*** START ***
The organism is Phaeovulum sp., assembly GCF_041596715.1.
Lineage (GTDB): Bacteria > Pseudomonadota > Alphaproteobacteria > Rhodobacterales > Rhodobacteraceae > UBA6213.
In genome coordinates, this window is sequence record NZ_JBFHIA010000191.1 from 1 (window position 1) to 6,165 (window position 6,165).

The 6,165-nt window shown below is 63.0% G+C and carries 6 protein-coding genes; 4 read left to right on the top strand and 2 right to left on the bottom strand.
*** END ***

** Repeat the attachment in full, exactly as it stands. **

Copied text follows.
The organism is Phaeovulum sp., assembly GCF_041596715.1.
Lineage (GTDB): Bacteria > Pseudomonadota > Alphaproteobacteria > Rhodobacterales > Rhodobacteraceae > UBA6213.
In genome coordinates, this window is sequence record NZ_JBFHIA010000191.1 from 1 (window position 1) to 6,165 (window position 6,165).

The 6,165-nt window shown below is 63.0% G+C and carries 6 protein-coding genes; 4 read left to right on the top strand and 2 right to left on the bottom strand.